Subfloor is the most labor intensive. The process involves cutting and moving heavy sheets of plywood, then glueing and sliding it into place. After the plywood is in place you have to nail it down which could be hours of hammering on your hands and knees, this is not hard but it get tiresome quickly. Occassionally there’s some blocking that needs to be put in place if there isn’t sufficent space in the frame to support the plywood, this is one of the more difficult task because it usually involves nailing something in an awkward position. I also worked with sheetrock briefly which seem even more difficult than subfloors.

Insulation is least labor intensive. Just unroll the fiberglass insulation, cut to the right size, and shove it between the frame. When I was on the job, we had the more challenging task of putting it in the ceiling as opposed to the wall. If you cut the pieces too small then you would need to put up a net to keep it from falling. Netting is a bitch. It is recommended you use gloves, goggles, and a mask because the fiberglass gets in your skin and it itches, but some hardcore people just go without it. The goggles and mask don’t play well together for me because when you breathe with the mask on it just fogs up your goggles. Also you are not supposed to take hot shower after working with fiberglass because it opens up your pores and gets under your skin.

Drywall sits in the middle in terms of labor intensity. The process involves scribing the the area where you will mount the drywall then cutting it to size. Drywall is lighter than plywood and easier to cut, just score it with a utility knife and snap it off. You also get to use a power drill to screw the wall in place; much easier than hammering. The biggest downside to drywall is that yourhands will obviously be dry after working with drywall all day long.

More important than difficulty though may be the atmosphere. A job site with more people will be more fun than working on a small site in relative isolation. The homeowners should be taken into consideration too. One homeowner would look over our shoulder which made it super uncomfortable for someone like me who didn’t know what I was doing, however, another homeowner was brought us coffee and donuts every morning and even pancake breakfast from McDonalds one day. Also, some job sites may have microwave and space heaters whereas some might not even have a bathroom. No matter what type of work, the more you work with it, the easier it gets.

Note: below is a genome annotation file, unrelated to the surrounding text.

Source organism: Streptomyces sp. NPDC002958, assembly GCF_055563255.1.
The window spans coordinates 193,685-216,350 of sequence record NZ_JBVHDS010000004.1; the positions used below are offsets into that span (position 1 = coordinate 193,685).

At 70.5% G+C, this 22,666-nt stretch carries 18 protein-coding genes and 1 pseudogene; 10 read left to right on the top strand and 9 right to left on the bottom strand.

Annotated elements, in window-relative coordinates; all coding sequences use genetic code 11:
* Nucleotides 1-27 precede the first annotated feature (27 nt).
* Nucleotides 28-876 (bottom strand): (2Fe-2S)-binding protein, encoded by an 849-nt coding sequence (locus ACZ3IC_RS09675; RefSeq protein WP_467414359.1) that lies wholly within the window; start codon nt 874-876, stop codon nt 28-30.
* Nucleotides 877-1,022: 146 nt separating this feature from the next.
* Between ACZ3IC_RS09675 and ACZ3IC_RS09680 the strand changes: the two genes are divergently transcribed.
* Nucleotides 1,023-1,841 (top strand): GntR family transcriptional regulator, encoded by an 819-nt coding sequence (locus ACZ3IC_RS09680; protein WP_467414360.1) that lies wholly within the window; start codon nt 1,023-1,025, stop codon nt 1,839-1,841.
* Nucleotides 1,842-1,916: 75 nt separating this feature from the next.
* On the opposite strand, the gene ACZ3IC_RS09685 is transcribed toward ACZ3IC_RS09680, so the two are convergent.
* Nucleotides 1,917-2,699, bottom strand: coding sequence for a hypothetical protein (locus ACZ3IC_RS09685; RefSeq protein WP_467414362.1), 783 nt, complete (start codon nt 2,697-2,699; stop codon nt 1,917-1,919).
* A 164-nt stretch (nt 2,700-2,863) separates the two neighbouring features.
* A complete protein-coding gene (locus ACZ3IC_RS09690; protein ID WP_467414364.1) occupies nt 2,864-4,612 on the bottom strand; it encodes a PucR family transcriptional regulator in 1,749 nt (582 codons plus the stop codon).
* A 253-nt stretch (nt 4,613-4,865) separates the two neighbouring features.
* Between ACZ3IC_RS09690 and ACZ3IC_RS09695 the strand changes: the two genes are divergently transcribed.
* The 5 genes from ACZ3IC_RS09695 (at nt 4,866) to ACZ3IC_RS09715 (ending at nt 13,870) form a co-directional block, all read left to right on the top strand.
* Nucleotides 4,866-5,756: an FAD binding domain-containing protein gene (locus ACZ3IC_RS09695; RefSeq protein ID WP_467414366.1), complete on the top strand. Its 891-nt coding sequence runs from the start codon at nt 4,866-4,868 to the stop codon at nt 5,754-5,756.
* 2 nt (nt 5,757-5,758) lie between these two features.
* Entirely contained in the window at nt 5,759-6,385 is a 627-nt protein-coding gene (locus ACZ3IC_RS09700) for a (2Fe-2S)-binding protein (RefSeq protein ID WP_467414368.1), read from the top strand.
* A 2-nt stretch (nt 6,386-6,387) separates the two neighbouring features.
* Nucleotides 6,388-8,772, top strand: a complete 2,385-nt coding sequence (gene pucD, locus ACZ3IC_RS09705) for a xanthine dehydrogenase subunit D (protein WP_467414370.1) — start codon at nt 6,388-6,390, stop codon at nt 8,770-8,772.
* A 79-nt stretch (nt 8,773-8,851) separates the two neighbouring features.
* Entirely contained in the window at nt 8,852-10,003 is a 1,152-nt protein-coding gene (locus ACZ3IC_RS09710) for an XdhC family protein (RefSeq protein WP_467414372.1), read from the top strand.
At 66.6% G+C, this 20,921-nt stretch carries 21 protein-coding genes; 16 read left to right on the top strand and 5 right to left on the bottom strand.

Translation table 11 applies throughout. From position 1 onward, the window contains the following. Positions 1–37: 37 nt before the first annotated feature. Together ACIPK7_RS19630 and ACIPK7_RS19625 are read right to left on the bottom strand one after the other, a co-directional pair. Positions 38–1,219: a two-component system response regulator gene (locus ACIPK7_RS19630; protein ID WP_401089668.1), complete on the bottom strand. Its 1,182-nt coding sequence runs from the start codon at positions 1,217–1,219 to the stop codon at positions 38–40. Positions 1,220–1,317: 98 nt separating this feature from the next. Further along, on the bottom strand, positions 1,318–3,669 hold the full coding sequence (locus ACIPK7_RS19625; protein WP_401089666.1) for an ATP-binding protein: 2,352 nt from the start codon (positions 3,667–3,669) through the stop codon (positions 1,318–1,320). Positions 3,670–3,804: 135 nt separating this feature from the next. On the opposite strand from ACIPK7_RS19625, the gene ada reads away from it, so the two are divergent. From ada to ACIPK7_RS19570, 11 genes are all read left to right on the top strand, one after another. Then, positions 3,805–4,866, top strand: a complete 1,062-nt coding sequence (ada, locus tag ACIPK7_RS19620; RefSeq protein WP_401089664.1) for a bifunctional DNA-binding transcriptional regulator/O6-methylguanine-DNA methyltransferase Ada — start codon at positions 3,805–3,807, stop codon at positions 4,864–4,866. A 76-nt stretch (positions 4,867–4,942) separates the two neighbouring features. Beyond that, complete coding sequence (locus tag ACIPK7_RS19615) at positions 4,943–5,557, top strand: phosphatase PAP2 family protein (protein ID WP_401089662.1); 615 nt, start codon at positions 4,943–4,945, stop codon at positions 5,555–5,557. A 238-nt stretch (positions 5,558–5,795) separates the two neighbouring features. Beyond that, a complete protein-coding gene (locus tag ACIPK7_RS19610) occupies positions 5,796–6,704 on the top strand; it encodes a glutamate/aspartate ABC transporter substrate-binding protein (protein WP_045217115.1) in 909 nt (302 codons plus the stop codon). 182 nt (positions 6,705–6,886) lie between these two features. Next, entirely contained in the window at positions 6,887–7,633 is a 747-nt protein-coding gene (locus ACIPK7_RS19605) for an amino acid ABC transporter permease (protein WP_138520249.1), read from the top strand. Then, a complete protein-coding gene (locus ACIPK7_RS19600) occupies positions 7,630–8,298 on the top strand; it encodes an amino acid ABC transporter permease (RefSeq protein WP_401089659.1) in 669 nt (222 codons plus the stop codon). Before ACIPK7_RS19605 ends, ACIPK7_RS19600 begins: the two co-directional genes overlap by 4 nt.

One of the best parts of traveling and volunteering is you get to meet new people. Hanging out with locals is the best way to find out where to go for whatever you want to do. The most memorable nights was drag queen bingo at the Whales Tale in Long Island, which is basically a drag queen calling out bingo numbers but she was spunky as hell and cracking jokes all night. The server we got was awesome too, she made sure we all got bingo cards with the number 69 which everyone gets free shots when it gets called.

The view from Gantry State Park which I wouldn’t have thought to go on my own.

Sadly, you almost have to rely on making friend if you want to go anywhere. Without a car everything is far and Long Island is a beach town that can be rather dull in winter. I should also note that they take Mondays and every other Sundays off which makes it hard to going out on Friday and Saturday nights. The house is thankfully stocked with movies, books, board games, and awesomely fast wifi.

Beaches of Long Island in the dead of winter.


All Hands is a hard working bunch. For anyone considering going into the field of disaster response or construction, volunteering at All Hands is definitely worth looking into. Even though I don’t plan to venture into those fields, this was still a rewarding and valuable learning experience.